Microsoft addressed this problem in the Datacenter Edition of Windows Server 2016 by adding Storage Spaces Direct (S2D), a software-defined, virtual storage area network. But because the cluster must reside entirely within a single data center, S2D is incompatible with Availability Zones. Applications that require multisite HA/DR protection will, therefore, need to use third-party failover clustering software, log shipping or some other additional provision(s).
With no equivalent to WSFC or S2D for Linux, HA/DR protection requires either the use of open source software, such as Pacemaker, or a third-party failover clustering solution. Because supporting open source software requires a substantial and ongoing commitment, only the largest organizations have the wherewithal to even consider this do-it-yourself option.
SQL Server, whether for Windows or Linux, offers two of its own HA/DR features: Failover Cluster Instances and Always On Availability Groups. FCIs afford two major advantages: inclusion in the Standard Edition; and protection for the entire SQL Server instance, including system databases. A notable disadvantage is the need for cluster-aware shared storage, including the virtual variety with S2D, which is only supported for SQL Server 2016 and later.
Always On Availability Groups is SQL Server’s more robust HA/DR offering, capable of delivering recovery times of 5-10 seconds and recovery points of seconds or less. Its disadvantages include the lack of protection for the entire SQL instance and the need to license the more expensive Enterprise Edition, which can be cost-prohibitive for many applications.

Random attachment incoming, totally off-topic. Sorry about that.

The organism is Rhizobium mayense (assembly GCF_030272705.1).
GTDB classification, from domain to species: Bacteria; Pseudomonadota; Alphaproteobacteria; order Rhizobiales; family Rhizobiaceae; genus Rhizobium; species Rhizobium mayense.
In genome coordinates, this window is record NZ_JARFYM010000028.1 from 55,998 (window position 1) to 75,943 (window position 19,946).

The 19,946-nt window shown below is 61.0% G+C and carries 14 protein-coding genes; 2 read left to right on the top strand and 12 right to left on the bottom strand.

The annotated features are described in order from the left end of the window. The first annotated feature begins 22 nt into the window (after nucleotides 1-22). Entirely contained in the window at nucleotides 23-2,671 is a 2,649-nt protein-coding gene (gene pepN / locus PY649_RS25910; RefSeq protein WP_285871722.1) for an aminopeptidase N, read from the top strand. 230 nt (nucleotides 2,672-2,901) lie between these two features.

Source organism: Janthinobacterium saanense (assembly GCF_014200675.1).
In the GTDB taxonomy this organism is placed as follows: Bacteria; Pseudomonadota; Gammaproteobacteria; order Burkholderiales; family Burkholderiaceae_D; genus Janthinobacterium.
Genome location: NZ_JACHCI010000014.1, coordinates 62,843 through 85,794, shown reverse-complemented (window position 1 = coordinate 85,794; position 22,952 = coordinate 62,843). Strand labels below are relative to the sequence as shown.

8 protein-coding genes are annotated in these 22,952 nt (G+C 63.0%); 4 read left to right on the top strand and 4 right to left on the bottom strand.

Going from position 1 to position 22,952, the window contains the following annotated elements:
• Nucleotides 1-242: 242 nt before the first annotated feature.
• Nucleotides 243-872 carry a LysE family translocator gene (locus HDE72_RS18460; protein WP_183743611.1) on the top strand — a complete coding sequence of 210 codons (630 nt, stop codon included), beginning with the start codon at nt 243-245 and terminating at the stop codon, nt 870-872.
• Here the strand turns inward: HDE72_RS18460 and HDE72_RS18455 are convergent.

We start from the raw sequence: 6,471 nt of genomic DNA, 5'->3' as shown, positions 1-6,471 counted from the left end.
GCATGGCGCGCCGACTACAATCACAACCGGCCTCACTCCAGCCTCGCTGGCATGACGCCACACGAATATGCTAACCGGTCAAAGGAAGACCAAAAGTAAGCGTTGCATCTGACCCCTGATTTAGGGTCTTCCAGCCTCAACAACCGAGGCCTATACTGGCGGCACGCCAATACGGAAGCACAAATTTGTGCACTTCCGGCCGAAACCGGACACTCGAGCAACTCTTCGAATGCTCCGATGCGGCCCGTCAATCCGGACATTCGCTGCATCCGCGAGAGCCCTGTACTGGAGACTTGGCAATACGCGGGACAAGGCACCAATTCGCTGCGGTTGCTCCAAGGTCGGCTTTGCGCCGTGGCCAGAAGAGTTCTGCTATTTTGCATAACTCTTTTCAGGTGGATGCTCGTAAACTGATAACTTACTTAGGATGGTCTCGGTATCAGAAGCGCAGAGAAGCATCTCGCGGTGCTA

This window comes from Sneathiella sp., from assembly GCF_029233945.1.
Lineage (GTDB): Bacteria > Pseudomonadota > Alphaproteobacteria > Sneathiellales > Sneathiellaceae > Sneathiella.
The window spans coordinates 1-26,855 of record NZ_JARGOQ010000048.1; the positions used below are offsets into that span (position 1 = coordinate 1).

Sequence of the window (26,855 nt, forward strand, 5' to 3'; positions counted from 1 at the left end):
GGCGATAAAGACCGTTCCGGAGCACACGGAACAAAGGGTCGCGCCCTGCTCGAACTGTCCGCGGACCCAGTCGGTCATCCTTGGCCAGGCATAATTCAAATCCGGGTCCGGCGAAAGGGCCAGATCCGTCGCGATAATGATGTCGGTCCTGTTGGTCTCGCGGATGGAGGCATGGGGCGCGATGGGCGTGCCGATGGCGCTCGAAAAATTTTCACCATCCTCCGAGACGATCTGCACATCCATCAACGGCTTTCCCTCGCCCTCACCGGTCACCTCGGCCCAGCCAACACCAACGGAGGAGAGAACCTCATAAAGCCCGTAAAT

A significant disadvantage with all application-specific options is the need for DevOps staff to use different HA and/or DR solutions for different applications. Having multiple HA/DR solutions inevitably increases complexity and costs, making this another reason why application-agnostic third-party solutions are so popular.
The Third-party Failover Clustering Software Option
Being agnostic with respect to both applications and platforms enables purpose-built failover clustering software to provide a complete HA/DR solution for virtually all Windows and Linux applications. Application-agnosticism eliminates the need to have different HA/DR solutions for different applications. Platform-agnosticism makes it possible to leverage, while not being dependent upon, various capabilities and services within the Azure cloud, making this option suitable for use in private, public and hybrid cloud environments.
Failover clustering solutions include, at a minimum, real-time data replication, continuous monitoring for detecting failures at the application level and configurable policies for failover/failback. All are designed to satisfy mission-critical recovery time and recovery point objectives, and most also offer a variety of value-added capabilities to simplify implementation and management.
Clustering with Confidence
Whether used individually or in various combinations, all of these options can have a role to play in making HA and DR protections more effective and more affordable for all applications—from those that can tolerate some downtime, to those that demand five 9s of uptime. But be sure that the options chosen afford protection at the application level for all likely failure scenarios.